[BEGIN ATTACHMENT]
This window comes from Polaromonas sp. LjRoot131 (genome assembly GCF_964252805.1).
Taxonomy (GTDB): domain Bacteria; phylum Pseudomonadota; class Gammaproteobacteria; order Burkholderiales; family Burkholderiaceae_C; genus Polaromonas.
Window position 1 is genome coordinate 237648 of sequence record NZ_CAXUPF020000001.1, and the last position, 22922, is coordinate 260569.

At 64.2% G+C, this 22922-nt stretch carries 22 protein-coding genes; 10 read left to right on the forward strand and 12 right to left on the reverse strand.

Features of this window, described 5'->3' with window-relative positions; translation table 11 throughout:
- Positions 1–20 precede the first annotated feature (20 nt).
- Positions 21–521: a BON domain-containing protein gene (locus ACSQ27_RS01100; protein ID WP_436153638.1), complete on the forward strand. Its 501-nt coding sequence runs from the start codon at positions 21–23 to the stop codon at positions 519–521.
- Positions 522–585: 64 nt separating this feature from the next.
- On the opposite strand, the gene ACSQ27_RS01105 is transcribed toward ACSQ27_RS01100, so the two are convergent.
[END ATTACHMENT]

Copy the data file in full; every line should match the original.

This window comes from Polaromonas sp. LjRoot131 (genome assembly GCF_964252805.1).
Taxonomy (GTDB): domain Bacteria; phylum Pseudomonadota; class Gammaproteobacteria; order Burkholderiales; family Burkholderiaceae_C; genus Polaromonas.
Window position 1 is genome coordinate 237648 of sequence record NZ_CAXUPF020000001.1, and the last position, 22922, is coordinate 260569.

At 64.2% G+C, this 22922-nt stretch carries 22 protein-coding genes; 10 read left to right on the forward strand and 12 right to left on the reverse strand.

Features of this window, described 5'->3' with window-relative positions; translation table 11 throughout:
- Positions 1–20 precede the first annotated feature (20 nt).
- Positions 21–521: a BON domain-containing protein gene (locus ACSQ27_RS01100; protein ID WP_436153638.1), complete on the forward strand. Its 501-nt coding sequence runs from the start codon at positions 21–23 to the stop codon at positions 519–521.
- Positions 522–585: 64 nt separating this feature from the next.
- On the opposite strand, the gene ACSQ27_RS01105 is transcribed toward ACSQ27_RS01100, so the two are convergent.